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Writing is a strange process.

Where do I think?  Wherever I can.  Whenever I shouldn’t be.  Doing something else that is routine is when my mind wanders.  How many times have I stood in my shower staring blankly at the wall for minutes on end.  I step out the door and turn towards work when I’m supposed to go to the grocery store in the opposite direction.  Sometimes sound effects escape my lips while I think, the muted crash of a spaceship or the mumbled echo of a character’s scream.  I make faces; their faces. They are me and I am them.  I imagine what they think and what they feel.  It is a brilliant moment in my mind, charged with emotion and power.  It energizes me.

Of course my wife worries for my sanity when she finds me staring at the wall mumbling to myself.  But that’s how I work, by creating an elaborate daydream in my head, often forgetting or ignoring what’s actually around me.  Then once I have it, I sit down in front of my laptop and try to  flatten it into words and pictures.  It never gets all the way there.  In my head I know all the viewpoints, all the angles and all the thoughts.  Putting it on (digital) paper means you have select the right moments for that scene from a continuous narrative in your head.  That’s the hard part.  It never gets as good as it was in your head.  Things that didn’t matter in your head is suddenly very important, like where the characters are standing or the possibility that they don’t have quite enough hands to juggle two swords and the minigun at the same time.  Not to mention in comics you need to choose the right moment to capture the essence of what is happening without being able to tell the reader.

After a struggle, I get this moment onto a page or two and instantly loathe it.  However, a loathed page is better than a blank page as it can potentially be hammered into something worthwhile at a later date.

I love writing. I love forcing stories onto paper and laboring them into something semi-coherent.  But it is not a linear, mechanical process, at least not yet.  I cannot sit down and bang out page after page.  Perhaps this is merely my lack of discipline, but unless I have the kernel of the scene in my head before I sit down, nothing will make it onto that paper.  Thus I must conclude: Writing is weird.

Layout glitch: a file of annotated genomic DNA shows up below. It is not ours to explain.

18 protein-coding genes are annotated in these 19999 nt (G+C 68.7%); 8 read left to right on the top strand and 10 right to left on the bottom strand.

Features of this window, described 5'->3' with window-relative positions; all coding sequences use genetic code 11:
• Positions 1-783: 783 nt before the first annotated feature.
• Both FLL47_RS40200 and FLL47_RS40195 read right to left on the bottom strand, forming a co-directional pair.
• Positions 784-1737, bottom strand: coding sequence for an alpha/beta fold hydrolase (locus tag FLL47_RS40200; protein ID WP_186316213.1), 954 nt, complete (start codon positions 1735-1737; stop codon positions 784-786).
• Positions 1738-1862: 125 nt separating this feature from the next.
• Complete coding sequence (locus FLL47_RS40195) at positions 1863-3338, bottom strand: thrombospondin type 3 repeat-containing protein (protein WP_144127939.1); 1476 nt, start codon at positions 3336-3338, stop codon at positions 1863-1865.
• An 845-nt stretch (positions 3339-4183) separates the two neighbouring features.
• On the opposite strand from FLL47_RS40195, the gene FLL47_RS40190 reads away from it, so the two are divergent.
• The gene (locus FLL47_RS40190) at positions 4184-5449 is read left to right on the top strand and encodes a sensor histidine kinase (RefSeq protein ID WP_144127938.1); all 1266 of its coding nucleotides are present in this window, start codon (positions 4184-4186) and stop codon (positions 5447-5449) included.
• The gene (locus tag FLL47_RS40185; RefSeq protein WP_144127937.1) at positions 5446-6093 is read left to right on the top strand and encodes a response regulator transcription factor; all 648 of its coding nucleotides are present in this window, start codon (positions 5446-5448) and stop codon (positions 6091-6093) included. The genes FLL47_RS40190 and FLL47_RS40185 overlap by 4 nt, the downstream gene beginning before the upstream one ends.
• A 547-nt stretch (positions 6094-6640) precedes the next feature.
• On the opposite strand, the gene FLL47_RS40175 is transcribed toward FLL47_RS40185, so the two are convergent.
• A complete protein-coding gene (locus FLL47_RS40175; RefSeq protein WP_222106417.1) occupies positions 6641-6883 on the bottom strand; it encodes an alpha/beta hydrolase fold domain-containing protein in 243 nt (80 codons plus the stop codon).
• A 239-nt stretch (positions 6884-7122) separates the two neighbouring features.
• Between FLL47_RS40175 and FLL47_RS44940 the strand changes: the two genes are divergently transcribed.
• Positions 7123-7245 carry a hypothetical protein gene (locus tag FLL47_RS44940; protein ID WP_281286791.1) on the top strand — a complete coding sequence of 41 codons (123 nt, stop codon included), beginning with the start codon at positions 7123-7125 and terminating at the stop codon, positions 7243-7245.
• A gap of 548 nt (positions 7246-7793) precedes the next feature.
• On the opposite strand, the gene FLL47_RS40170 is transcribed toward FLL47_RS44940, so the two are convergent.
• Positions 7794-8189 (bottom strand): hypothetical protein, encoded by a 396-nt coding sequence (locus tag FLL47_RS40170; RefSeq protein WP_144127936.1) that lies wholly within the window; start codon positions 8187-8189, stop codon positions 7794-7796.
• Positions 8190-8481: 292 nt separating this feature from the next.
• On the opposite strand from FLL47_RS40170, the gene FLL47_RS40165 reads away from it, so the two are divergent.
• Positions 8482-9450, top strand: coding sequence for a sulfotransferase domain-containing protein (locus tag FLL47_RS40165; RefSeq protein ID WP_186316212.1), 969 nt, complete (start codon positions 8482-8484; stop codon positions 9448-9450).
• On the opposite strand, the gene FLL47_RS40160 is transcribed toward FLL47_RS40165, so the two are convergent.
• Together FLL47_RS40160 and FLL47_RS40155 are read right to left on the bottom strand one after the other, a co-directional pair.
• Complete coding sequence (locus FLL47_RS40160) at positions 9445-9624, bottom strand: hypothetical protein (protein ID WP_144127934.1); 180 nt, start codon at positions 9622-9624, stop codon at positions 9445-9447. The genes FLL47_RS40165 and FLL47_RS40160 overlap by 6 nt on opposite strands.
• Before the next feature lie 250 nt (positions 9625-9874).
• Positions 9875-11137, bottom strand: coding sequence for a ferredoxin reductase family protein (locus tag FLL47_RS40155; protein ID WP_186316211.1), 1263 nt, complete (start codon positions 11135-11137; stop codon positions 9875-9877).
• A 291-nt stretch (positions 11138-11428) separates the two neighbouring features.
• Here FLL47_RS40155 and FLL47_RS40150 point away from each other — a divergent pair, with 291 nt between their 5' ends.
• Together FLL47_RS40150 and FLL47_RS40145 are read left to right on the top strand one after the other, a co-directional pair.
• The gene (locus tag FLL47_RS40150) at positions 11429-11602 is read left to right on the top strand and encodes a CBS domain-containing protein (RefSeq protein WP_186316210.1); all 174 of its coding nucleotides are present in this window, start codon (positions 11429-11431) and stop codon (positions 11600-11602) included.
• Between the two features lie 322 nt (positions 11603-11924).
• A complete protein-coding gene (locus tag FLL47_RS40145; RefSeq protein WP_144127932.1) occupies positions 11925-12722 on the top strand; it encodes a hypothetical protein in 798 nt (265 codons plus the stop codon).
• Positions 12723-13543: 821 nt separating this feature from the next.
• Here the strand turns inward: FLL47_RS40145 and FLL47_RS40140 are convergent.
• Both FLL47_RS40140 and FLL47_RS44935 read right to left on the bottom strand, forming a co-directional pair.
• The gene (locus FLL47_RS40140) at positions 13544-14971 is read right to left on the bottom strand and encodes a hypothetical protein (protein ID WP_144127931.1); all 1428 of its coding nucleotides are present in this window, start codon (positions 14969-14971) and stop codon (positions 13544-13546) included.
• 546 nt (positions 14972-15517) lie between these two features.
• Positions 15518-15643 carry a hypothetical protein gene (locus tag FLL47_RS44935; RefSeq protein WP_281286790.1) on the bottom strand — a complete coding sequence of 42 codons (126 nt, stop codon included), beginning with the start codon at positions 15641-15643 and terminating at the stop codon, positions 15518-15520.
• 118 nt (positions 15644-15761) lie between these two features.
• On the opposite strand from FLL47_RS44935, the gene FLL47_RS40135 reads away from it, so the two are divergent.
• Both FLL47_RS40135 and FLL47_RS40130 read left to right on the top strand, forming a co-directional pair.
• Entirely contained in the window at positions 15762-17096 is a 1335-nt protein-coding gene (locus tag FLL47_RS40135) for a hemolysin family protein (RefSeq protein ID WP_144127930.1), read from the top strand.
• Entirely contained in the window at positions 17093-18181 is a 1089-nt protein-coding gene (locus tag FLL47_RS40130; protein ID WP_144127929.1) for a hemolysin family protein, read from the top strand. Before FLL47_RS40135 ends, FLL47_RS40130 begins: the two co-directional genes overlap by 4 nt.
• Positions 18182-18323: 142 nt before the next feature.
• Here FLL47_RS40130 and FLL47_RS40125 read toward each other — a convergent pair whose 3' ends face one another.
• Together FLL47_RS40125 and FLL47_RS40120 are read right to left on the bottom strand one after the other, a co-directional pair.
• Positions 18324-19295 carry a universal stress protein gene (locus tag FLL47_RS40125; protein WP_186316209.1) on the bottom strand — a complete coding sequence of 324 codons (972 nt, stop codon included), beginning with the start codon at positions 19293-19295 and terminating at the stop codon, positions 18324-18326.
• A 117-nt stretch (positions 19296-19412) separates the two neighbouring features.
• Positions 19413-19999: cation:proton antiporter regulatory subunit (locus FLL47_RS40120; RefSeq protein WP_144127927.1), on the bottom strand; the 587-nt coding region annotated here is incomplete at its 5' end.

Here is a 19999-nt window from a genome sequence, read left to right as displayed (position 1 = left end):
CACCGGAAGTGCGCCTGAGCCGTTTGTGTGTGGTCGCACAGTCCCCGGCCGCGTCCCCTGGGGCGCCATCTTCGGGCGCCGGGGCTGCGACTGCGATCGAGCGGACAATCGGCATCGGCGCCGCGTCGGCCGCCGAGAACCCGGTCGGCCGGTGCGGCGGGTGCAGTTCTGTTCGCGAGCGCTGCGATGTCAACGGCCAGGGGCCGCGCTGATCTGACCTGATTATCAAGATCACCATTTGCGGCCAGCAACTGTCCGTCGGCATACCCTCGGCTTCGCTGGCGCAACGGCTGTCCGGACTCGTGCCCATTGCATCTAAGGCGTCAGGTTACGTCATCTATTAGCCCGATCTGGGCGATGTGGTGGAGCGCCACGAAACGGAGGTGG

How do you create?

4 Comments

Heh. Fairly similarly. As a kid, I would concoct these elaborate stories to play pretend in while doing household chores. I'm discovering that this is usually still the best way to mull over ideas. The hard part is actually writing them down in a coherent stream, followed by trying to link these disparate scenes together into a viable time line. I agree. It's an odd process. I had two major elements suddenly join together the other day while I was trimming a tree in the yard.


I haven't had a yard since I moved out of my folks place but I have fond memories of mowing the lawn while muttering stream of consciousness poetry. The poor ride on mower butted heads with a couple of trees while I was doing that. Probably a good thing I don't own a car at the moment.


I'm an artist pretending to be a writer (because I have as many problems with writers as writers do with artists), so this may not be conventional.

I start out by lying in bed, watching a movie in my head. I commit the better scenes to memory, then sit down with a blank sheet of notebook paper. Five years of working in IT has taught me to take a large problem and break it up into smaller problems, so this sheet of notebook paper has a description of every page, one line per page, just to see the flow of the story.

From there, I flesh out that one-line description into panels and dialogue. Then come the thumbnails, as I fiddle with composition and layout.

Once that's done, I draw the page. It takes a day (sometimes two) to script out an entire issue. When I'm actually lettering the page, I'll make adjustments to the dialogue if necessary.


Hi Adam

Personally I'm just impressed that you manage to grind out a full script in two days like that and if Locus is any judge, very good ones at that. On nights that I'm writing, two pages of script is an accomplishment for me and then I rewrite the whole thing afterwards. I'm not currently planning out the scripts per page like that. I have a list of scenes but maybe laying out a goal for each page will help.


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